October 08, 2008

 

Sadia's chairman and vice-chairman resign after US$346 million  loss

 
 

Sadia Chairman Walter Fontana Filho and Vice Chairman Eduardo Fontana d'Avila resigned days after the company announced it lost 760 million Brazilian reals (US$345.9 million) on foreign exchange futures positions.

 

Sadia, Brazil's main meat exporter, announced the resignations after a special board meeting Monday.


The company said the resignations were due to "private reasons."

 

Luiz Fernando Furlan will be Sadia's new chairman, but the vice chairman position would not be replaced.

 

Sadia's finance director was also fired.


Sadia's losses was in part due to the Brazilian real weakening against the US dollar: the real has depreciated against the dollar by more than 25 percent over the past month.

 

Sadia's credit rating was also lowered by  Standard & Poor Monday.


"The downgrade reflects the weakening of the company's credit metrics after it faced losses in unwinding certain derivative transactions in third-quarter 2008," said Standard & Poor's credit analyst Milena Zaniboni in a news release.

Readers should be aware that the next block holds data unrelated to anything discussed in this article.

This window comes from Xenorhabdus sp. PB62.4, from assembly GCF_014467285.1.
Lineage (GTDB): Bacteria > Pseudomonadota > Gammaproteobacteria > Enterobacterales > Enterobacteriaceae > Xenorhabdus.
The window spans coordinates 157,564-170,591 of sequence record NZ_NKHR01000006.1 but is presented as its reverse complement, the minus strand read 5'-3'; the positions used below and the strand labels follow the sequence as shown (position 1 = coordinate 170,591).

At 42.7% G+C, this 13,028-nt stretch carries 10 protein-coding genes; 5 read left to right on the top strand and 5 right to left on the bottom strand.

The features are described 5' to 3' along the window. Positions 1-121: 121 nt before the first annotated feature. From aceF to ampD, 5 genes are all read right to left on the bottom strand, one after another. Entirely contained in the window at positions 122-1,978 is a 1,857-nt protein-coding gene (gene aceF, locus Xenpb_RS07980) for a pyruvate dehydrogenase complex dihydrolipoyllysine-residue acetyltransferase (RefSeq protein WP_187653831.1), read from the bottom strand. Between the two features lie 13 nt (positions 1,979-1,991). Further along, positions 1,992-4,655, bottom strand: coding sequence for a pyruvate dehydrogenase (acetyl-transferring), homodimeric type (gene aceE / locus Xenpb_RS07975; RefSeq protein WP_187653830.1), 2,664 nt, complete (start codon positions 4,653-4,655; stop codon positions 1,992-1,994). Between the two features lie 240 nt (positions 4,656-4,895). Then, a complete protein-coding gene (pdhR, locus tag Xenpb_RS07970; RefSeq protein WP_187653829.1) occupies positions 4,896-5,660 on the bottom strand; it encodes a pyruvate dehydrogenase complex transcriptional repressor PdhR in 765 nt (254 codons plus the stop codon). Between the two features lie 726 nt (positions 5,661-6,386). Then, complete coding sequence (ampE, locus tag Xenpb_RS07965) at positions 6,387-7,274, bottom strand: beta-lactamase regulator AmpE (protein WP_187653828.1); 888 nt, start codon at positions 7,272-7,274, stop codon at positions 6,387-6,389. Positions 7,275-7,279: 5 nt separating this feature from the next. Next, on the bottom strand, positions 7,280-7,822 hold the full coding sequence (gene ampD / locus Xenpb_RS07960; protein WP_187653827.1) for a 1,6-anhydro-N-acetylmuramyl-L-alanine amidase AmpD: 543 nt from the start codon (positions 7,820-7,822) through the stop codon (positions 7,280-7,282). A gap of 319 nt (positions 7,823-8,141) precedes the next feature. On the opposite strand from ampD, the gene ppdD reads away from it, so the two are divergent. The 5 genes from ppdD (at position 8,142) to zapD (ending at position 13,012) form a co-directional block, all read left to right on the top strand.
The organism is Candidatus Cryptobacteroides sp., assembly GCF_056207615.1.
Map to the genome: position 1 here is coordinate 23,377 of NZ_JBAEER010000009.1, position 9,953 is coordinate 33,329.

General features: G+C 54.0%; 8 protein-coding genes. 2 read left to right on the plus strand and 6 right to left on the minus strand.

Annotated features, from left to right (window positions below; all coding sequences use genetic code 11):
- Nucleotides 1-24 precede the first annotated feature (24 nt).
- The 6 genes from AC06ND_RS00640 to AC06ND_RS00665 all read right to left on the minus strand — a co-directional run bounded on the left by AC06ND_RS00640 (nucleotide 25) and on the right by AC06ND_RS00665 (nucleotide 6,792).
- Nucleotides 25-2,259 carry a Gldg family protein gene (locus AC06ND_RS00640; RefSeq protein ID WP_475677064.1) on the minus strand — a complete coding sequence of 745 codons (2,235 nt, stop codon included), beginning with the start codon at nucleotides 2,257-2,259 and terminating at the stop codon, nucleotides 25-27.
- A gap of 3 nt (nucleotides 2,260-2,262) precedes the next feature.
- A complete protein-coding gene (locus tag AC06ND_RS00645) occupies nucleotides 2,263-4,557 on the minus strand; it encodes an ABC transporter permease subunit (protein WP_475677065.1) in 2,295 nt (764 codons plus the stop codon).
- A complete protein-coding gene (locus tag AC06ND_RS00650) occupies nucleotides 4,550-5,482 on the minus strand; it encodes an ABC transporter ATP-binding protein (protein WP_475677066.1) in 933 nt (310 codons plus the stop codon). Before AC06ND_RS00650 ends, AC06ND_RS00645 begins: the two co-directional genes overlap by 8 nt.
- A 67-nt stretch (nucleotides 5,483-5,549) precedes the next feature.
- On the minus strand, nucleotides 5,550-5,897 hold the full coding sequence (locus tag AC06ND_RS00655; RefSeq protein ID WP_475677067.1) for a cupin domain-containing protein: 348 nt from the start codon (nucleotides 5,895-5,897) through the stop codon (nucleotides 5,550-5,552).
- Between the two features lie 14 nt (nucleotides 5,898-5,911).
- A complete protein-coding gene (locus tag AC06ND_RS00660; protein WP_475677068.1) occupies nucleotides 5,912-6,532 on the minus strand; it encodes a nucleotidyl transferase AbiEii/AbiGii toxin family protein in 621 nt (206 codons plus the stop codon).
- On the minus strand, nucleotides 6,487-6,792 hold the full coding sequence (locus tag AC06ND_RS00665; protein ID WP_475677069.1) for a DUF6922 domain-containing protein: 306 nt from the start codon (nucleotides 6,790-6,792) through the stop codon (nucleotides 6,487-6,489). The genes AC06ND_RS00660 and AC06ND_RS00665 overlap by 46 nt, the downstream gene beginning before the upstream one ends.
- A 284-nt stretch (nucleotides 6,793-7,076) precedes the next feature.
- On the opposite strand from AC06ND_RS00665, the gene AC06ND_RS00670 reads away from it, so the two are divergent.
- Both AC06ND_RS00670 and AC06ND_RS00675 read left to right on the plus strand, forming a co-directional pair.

Sadia's losses have been criticised by Brazilian president Luiz Inacio Lula da Silva.

 

Until recently, Lula has insisted that the financial crisis would not spread over into Brazil due to strong reserves, discoveries of oil and the de-linking of the US and Brazilian economies.

 

Brazil began to feel the effects of the crisis in September when exporters found they could no longer get loans as international banks and financiers cut off credit lines.

 

The situation worsened as the dollar shot up in value against the real.

           

The Sao Paulo stock market plunged daily, with trading being suspended twice on the same day as the Ibovespa index fell 15 percent.

 

Sadia announced the losses on the same day that pulp and paper company Aracruz announced losses of 1.9 billion reais (US$ 823 million) also due to hedging operations.

 

Lula accused the two companies of speculating against the real.

 

He has also given the Central Bank a free hand in reacting to the crisis. The Central Bank has adopted a number of measures such as providing "loans" to exporters through sales of dollars